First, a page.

Chapter 5. Assessment of the Application of SPS and Related Reaction Processing to Produce Dense Ceramics

  1. John B. Wachtman Jr.
  1. Roy R. Rice

Published Online: 26 MAR 2008

DOI: 10.1002/9780470313053.ch5

14th Annual Conference on Composites and Advanced Ceramic Materials, Part 2 of 2: Ceramic Engineering and Science Proceedings, Volume 11, Issue 9/10

14th Annual Conference on Composites and Advanced Ceramic Materials, Part 2 of 2: Ceramic Engineering and Science Proceedings, Volume 11, Issue 9/10

How to Cite

Rice, R. R. (1990) Assessment of the Application of SPS and Related Reaction Processing to Produce Dense Ceramics, in 14th Annual Conference on Composites and Advanced Ceramic Materials, Part 2 of 2: Ceramic Engineering and Science Proceedings, Volume 11, Issue 9/10 (ed J. B. Wachtman), John Wiley & Sons, Inc., Hoboken, NJ, USA. doi: 10.1002/9780470313053.ch5

Author Information

  1. W. R. Grace and Co.-Conn. Columbia, MD 21044

Publication History

  1. Published Online: 26 MAR 2008
  2. Published Print: 1 JAN 1990

ISBN Information

Print ISBN: 9780470374931

Online ISBN: 9780470313053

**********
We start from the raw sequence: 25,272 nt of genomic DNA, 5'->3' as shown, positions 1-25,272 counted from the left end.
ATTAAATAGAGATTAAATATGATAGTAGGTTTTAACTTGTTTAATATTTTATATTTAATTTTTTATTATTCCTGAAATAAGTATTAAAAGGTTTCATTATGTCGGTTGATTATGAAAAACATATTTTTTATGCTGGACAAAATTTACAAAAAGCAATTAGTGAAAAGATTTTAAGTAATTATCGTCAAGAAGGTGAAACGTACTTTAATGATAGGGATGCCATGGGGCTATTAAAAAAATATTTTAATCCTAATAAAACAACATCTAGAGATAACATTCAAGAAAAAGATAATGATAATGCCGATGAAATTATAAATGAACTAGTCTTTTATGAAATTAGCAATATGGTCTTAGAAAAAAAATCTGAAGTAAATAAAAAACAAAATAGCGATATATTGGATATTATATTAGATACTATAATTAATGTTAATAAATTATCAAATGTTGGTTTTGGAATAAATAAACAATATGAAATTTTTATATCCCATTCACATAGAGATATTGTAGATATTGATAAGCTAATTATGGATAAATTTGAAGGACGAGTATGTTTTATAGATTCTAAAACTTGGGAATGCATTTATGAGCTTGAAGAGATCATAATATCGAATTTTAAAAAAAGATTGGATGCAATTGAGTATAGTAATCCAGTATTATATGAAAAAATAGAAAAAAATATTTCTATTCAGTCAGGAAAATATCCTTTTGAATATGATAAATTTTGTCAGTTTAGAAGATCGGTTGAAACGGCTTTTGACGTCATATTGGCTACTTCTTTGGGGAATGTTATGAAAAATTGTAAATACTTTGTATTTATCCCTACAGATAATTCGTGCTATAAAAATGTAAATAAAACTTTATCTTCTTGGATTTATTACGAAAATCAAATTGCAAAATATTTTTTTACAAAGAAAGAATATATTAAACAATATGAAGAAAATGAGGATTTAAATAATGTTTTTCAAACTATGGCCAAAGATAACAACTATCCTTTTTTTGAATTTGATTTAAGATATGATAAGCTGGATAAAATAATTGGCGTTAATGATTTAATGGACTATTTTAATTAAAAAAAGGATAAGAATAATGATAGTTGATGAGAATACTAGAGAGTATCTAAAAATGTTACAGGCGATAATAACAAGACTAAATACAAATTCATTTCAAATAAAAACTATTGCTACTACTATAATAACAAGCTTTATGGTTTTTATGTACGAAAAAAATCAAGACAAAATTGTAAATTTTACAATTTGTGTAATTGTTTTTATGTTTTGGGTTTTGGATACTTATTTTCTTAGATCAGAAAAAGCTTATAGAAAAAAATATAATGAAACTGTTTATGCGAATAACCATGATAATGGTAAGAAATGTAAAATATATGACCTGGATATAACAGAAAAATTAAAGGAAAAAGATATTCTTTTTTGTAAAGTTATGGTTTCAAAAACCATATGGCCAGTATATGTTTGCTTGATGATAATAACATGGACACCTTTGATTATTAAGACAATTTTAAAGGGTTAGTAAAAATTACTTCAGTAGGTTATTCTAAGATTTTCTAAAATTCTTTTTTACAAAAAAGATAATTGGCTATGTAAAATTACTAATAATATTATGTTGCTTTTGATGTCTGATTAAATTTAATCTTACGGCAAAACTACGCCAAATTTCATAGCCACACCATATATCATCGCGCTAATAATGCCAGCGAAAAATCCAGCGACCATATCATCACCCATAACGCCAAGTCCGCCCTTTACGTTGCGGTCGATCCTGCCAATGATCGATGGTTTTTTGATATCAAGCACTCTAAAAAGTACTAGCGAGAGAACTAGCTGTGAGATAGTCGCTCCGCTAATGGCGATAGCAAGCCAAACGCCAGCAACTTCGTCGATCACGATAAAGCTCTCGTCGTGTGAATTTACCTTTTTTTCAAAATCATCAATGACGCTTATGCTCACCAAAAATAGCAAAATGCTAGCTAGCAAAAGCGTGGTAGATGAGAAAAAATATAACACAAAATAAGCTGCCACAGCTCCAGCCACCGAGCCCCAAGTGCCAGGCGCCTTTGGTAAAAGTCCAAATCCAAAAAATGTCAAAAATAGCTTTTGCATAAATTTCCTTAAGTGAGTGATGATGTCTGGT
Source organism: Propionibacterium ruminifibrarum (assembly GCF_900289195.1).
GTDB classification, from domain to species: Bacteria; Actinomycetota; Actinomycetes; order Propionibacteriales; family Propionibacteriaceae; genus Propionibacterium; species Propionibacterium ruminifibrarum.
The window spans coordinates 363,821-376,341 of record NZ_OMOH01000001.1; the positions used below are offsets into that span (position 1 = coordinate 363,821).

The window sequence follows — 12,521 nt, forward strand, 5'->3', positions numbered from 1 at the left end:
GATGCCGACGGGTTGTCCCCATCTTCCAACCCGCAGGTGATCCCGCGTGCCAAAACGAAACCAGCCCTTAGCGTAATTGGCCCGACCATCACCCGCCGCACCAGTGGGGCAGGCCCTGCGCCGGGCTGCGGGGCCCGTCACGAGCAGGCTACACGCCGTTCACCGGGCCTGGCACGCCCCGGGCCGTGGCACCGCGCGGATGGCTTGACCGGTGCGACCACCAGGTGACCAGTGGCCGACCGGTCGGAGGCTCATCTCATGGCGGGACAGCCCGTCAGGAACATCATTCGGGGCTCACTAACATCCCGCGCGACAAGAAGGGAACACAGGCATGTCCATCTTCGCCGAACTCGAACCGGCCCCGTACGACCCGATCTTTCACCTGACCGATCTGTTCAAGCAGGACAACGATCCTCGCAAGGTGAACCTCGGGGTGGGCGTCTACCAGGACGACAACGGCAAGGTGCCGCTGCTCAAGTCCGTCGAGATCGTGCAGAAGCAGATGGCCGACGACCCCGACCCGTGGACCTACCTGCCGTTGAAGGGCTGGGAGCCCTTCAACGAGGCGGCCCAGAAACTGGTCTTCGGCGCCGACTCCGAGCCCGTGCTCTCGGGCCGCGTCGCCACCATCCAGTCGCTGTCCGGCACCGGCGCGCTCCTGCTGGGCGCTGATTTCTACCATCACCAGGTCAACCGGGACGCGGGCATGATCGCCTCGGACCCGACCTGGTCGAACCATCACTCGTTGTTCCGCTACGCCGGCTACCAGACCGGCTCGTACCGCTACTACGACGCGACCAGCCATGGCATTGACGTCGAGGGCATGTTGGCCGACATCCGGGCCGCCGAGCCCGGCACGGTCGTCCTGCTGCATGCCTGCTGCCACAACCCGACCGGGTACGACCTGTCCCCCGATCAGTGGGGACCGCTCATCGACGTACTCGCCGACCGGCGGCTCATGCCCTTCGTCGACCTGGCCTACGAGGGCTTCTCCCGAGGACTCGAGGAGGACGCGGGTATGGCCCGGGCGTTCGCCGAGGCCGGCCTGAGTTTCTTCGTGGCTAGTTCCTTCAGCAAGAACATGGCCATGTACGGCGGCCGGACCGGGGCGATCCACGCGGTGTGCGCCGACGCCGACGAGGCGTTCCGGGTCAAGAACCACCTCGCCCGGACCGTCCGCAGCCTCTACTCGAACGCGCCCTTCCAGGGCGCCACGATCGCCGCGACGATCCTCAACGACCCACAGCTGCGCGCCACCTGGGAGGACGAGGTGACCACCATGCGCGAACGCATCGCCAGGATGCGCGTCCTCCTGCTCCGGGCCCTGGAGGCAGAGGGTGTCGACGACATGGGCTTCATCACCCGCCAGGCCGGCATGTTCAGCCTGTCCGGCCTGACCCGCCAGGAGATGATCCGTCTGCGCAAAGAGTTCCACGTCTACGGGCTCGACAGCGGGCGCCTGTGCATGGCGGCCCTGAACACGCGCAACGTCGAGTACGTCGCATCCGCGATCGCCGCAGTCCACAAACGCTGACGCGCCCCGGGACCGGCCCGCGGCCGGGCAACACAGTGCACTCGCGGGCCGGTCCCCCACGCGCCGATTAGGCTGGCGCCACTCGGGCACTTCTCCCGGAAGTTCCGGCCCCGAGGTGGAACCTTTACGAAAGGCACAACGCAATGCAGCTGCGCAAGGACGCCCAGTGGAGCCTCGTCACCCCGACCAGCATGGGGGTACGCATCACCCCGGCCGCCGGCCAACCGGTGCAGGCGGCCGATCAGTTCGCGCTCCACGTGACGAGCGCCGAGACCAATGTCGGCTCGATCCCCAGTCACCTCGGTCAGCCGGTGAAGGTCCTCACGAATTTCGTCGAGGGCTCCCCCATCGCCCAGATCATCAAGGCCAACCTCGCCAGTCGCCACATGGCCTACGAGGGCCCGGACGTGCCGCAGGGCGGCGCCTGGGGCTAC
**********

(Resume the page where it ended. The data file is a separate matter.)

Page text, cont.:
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Keywords:

  • mechunisms;
  • microslructures;
  • exothermic;
  • propagation;
  • extrinsic

Summary

The use of SPS/SHS-type reactions for directly processing ceramics is assessed by considering both results and mechanisms involved in these and other reaction processes. While selected reactions/processing may yield unique compositions or microstructures, these are not generic to such processes. The primary economic advantage is likely to be use of low-cost raw materials for composites. Hot-pressing is likely to be the dominant mode of processing, with nonpropagating reactions being favored. SHS processing to produce powders from which components are subsequently made also offers some opportunities, but again, unique compositions or microstructures are not generic to such processing.